If you’re unable to get any of these then make sure that the shoes that you wear have a wide, deep toe box. This will prevent any pressure from being placed on the toe by the upper or sides of the shoe.
You may have to try different shoe lacing techniques—diagonal or parallel lacing— to find which one would provide pain relief. Make sure that your heel doesn’t slip, as this could cause your foot to slide forward which could place pressure on your broken toe.
Make sure to keep your foot elevated, iced and take an anti-inflammatory to help reduce the swelling and inflammation.
But can you go running on a broken toe?
Most doctors would recommend that you stay off your foot for one to two weeks and avoid running altogether. Just like other bones in the body, a broken toe bone can shift if it’s placed under unnecessary pressure or it can cause long-term damage if it moves.
But with that being said, it would also depend on which toe you’ve broken. If you’ve broken your big toe, there’s no way you’re going to be able to run on it, as your big toe is responsible for push-off and 85% of the foot’s stability.
If you’ve broken one of the three middle toes, you could try buddy taping it and you would more than likely be able to run without any negative after-effects.
But before you attempt to tape your toes so that you can run, you may want to check if your foot will be able to get into your running shoe.
If you can’t get your foot into your running shoe then you should probably not run. If you can get your running shoe on, then do a short run as this will help you to evaluate if the broken toe is causing you to change your gait—stop running if you’re altering your gait.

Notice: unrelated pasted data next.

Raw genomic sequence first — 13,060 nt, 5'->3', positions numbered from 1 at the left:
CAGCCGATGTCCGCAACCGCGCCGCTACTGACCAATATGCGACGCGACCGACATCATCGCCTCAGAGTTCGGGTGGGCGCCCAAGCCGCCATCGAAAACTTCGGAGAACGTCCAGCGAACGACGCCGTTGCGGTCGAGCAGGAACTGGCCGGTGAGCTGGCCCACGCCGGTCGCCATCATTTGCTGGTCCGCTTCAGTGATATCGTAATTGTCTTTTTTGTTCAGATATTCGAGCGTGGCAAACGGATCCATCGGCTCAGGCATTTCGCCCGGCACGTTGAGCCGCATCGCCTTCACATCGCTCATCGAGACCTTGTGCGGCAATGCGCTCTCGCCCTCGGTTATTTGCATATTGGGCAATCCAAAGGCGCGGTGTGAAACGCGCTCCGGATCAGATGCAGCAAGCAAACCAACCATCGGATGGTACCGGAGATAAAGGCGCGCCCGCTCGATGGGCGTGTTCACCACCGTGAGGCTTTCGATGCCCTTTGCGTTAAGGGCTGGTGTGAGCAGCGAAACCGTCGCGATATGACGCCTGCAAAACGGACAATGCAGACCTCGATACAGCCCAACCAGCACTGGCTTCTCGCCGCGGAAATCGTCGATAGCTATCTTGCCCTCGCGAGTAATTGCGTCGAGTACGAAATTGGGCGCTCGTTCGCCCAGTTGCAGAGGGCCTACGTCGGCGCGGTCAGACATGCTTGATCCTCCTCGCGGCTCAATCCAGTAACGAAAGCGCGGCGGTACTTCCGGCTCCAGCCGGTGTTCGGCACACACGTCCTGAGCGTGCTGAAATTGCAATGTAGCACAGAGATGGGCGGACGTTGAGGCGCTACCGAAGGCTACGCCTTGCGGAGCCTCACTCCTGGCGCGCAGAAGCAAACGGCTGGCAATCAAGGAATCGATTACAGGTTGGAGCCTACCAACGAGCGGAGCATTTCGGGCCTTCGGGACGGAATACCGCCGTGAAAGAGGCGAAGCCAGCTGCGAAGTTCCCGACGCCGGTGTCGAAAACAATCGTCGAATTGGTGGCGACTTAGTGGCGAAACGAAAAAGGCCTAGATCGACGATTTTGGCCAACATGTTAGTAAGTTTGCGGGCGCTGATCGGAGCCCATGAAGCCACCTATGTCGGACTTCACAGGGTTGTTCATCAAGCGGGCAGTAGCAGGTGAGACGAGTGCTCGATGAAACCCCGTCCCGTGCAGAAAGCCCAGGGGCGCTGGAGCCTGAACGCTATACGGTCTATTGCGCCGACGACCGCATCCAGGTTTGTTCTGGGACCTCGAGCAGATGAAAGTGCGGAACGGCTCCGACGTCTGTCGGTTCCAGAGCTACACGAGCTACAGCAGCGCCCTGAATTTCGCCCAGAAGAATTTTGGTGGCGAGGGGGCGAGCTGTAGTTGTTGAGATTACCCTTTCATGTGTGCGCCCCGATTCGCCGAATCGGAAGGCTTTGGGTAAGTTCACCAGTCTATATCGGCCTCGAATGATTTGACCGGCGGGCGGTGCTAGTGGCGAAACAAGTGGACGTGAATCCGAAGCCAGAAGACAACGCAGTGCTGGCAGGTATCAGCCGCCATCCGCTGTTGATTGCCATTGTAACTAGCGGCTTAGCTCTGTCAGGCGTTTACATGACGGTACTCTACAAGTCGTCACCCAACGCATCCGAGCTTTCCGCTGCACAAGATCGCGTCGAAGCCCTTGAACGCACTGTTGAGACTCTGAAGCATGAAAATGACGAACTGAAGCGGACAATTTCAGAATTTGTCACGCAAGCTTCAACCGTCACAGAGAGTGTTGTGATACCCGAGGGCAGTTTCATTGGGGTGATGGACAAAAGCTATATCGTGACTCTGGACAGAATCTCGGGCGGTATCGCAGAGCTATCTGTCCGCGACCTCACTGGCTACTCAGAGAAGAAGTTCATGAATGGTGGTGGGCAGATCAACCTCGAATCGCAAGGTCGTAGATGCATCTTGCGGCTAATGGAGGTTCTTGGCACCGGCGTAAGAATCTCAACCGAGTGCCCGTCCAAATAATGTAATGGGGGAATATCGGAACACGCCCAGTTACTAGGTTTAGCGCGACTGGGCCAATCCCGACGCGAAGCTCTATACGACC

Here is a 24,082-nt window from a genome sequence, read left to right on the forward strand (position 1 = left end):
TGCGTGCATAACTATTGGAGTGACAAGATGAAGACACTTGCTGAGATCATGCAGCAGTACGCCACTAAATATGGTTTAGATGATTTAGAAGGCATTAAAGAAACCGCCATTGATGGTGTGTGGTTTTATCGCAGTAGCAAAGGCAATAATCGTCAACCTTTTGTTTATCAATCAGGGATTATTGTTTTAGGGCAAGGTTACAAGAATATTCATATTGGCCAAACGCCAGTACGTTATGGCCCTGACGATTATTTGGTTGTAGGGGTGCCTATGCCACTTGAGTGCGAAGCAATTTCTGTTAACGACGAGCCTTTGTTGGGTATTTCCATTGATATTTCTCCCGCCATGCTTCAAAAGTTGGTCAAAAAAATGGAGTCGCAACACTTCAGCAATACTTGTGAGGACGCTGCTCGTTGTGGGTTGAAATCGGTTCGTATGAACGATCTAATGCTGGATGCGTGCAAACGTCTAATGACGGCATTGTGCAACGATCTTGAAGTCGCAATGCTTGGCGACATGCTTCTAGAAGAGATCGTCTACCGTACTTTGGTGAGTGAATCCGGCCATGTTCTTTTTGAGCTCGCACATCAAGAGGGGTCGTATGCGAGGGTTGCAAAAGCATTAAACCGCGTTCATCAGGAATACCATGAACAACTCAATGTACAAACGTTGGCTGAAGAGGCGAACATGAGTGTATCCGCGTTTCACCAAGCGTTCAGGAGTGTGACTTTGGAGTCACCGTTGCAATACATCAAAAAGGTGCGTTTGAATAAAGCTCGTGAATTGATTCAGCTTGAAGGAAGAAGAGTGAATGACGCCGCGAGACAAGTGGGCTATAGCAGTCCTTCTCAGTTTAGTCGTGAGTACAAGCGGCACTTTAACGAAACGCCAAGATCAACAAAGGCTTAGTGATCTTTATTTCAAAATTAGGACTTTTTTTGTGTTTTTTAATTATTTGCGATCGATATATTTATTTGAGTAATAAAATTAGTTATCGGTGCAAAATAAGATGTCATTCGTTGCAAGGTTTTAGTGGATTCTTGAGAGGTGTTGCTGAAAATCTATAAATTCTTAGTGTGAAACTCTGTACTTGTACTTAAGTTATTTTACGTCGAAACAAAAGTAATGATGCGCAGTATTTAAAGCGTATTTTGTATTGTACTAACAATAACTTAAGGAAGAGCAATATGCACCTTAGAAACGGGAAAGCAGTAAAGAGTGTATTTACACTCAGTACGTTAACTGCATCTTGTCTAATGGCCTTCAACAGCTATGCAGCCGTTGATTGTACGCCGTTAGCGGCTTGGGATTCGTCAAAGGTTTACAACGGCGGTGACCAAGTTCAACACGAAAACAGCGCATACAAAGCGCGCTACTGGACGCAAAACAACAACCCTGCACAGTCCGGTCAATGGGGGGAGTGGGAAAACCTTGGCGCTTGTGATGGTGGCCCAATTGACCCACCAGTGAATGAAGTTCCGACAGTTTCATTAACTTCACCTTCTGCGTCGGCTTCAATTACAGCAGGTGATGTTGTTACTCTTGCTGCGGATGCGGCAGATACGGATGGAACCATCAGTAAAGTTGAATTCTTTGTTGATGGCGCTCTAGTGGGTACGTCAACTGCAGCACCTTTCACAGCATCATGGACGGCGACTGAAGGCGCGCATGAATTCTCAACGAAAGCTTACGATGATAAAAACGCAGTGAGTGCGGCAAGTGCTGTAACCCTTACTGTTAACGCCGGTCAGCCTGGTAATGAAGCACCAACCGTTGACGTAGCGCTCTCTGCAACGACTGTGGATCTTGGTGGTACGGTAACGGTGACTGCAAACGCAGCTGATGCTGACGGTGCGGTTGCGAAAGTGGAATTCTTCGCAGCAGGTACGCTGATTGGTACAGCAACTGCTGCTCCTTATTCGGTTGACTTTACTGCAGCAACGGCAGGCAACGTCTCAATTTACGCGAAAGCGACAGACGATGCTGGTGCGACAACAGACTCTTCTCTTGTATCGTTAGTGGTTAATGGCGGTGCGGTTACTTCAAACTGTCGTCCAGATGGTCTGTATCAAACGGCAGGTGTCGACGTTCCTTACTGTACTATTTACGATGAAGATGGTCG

If you’re able to run without any pain and your gait is normal, then evaluate your broken toe post-run. If you feel severe pain after your run, you may want to give your foot a bit more time to heal.
What runners should know
Depending on the severity of the break, it could take between two and six weeks for your toe to heal. You may be tempted to try running, tolerating the pain until a certain point, but this idea can put you at risk for further injuries.
During this time, you want to make resting your injured toe a priority and instead of running you may want to consider cross-training. Cycling or swimming are low-impact forms of exercise that will help you to maintain your fitness levels without hurting your feet further.
Evaluate your symptoms and how you feel each day. If the symptoms have started to subside and there’s no pain when you walk, then take a short run and evaluate your toe and symptoms post-run.
You can also chat to your doctor about the type of break you have and if the bones are stable, and how a run may affect the foot.
To help the toe repair and to combat inflammation make sure that your diet—good nutrition—contains plenty of calcium for the bones.
What’s the safest return to running routine after breaking a toe?
Slow and steady is the safest way to return to running! Start by running on flat ground, avoiding hills as this will place pressure on the forefoot. You may also want to avoid trails or rough and irregular trails.
Plan your run ahead of time and keep the run short. After each run, evaluate your feet and how they’re feeling. If you have no pain or bruising post-run, then you can look at gradually increasing your distance and your pace.